- How to stream 49ers vs. Redskins in Week 7 6 Years Ago
- How to stream Cardinals vs. Giants in Week 7 6 Years Ago
- How to stream Packers vs. Raiders in Week 7 6 Years Ago
- How to stream Vikings vs. Lions in Week 7 6 Years Ago
- How to stream Rams vs. Falcons in Week 7 6 Years Ago
- Billie Eilish fans think they figured out who stole her ring Today 11:32 AM
- ‘Give me candy’: Hailey Bieber mocked for defense of celebrating Halloween as a Christian Today 10:28 AM
- Aaron Paul predicted Jesse Pinkman’s fate on Reddit years ago Today 8:53 AM
- Netflix’s ‘Eli’ is a satisfyingly nasty blend of haunted houses and medical horror Today 7:00 AM
- Why 8chan’s founder is fighting to keep the infamous message board dead Today 6:30 AM
- How to stream NFL Sunday Ticket without DirecTV Today 5:00 AM
- How to watch Arizona State vs. Utah Today 4:00 AM
- How to watch Michigan vs. Penn State Today 4:00 AM
- How to watch Florida vs. South Carolina Today 4:00 AM
- How to stream Manchester City vs. Crystal Palace Today 1:00 AM
YouTube is suddenly flagging thousands of videos for copyright claims
It’s a mini-crisis for YouTube, its networks, and those networks’ partners.
BY SAM GUTELLE
When we first heard of YouTube’s plan to begin screening videos from Affiliate channels of YouTube Multi-Channel Networks and subjecting those videos to a process of monetization review, we figured we had at least another month and an explanatory blog post still to come before the changes would take effect. Apparently, however, some of the changes associated with the new system may have come sooner than we expected.
Dozens of prominent YouTubers, mostly in the gaming vertical, are reporting that Content ID has flagged tens, and sometimes hundreds of their videos. What’s more is many of the copyright claims are coming from suspicious third-party sources who—in some cases—don’t appear to be the owners of the questionable content.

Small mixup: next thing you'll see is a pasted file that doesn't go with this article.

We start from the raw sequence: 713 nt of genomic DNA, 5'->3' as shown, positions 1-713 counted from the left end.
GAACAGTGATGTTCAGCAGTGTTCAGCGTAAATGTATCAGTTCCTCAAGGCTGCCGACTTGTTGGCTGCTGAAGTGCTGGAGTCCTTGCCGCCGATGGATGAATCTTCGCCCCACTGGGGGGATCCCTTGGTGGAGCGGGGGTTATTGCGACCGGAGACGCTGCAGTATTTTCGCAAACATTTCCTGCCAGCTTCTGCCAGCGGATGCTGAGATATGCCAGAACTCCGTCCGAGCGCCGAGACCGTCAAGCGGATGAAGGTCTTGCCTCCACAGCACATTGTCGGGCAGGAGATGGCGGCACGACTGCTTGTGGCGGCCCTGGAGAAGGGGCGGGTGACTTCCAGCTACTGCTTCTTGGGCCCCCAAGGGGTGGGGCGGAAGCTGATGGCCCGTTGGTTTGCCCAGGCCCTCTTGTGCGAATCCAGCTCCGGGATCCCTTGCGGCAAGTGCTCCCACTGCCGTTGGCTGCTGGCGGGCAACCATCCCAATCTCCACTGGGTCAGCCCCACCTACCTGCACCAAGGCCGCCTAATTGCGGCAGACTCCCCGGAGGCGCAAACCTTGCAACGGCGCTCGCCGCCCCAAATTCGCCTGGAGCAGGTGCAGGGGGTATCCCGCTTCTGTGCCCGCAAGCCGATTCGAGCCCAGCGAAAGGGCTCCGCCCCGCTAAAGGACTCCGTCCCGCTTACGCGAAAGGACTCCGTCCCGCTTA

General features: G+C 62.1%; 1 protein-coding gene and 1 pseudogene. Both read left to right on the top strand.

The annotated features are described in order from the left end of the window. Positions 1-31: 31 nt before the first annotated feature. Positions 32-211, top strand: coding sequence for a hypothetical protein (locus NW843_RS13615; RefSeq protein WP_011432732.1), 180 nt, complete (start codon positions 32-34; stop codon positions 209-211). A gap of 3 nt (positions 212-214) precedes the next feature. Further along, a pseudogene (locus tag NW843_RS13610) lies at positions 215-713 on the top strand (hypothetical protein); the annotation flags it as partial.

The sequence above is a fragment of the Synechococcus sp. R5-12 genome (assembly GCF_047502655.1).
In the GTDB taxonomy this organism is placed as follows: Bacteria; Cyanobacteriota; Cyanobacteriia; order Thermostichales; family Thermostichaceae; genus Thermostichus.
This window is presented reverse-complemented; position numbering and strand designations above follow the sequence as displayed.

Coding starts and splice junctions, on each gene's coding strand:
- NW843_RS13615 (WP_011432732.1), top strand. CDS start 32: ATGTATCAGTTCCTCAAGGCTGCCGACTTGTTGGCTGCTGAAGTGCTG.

Many of the creators whose videos have been flagged are among the most popular on YouTube. TheRadBrad, a gamer whose walkthroughs have earned him nearly 2 million subscribers and multiple appearances on our Top YouTube Channel Charts, has seen many of his videos flagged, with background music serving as the culprit. Other gamers, such as Tetraninja and GhostRobo, have seen their videos cited as well, with offenses sometimes as trivial as infringing background music playing within a game.
YouTube came in like a wrecking ball. pic.twitter.com/iQyJUloYSr
— theRadBrad (@thaRadBrad) December 9, 2013
While this isn’t necessarily the upcoming monetization review process in action, the Content ID claims seem to be mostly targeting channels that are either Affiliate channels of an MCN, or not with an MCN at all. We’ve reached out to several YouTubers in the gaming vertical who claim to be in a Managedrelationship with their multi-channel network, and none are receiving the quantity of Content ID claims as the channels mentioned above and below.
The copyright claims raise the question of why gaming companies (who are not Nintendo) would want to remove videos that popularize and bring exposure to their games. But in the vast majority of these cases, it’s not the game companies flagging videos; many claims have come from third parties seemingly unaffiliated.
Some channel called “4GamerMovie” is going around claiming a bunch of Metro Last Light footage apparently – http://t.co/G7nrhjMMhU
— TotalBiscuit (@Totalbiscuit) December 9, 2013
These unjust claims are reportedly rampant among the hundreds of videos that have been flagged thus far. Even MCNs (like Machinima and its head of Affiliate Network) seem to have been blindsided by the wave of Content ID claims.
Machinima Partners. Getting news of all the 3rd party claim stuff across YT. We’re on it. Love all of your faces <3. Keep you posted!
— OpTicJ (@OpTicJ) December 9, 2013
But look for those MCNs and the creators to begin fighting back soon. Many of these claims will likely get thrown out as they are revealed to be improper (and any creator who believes his or her video has received a claim in error can immediately put in a dispute through their YouTube video manager). For now, however, many creators are left with tens, if not hundreds of videos, that are not able to generate any revenue because of the copyright claims. It’s a mini-crisis for YouTube, its networks, and those networks’ partners, one that will hopefully get sorted out sooner rather than later.
Illustration by Jason Reed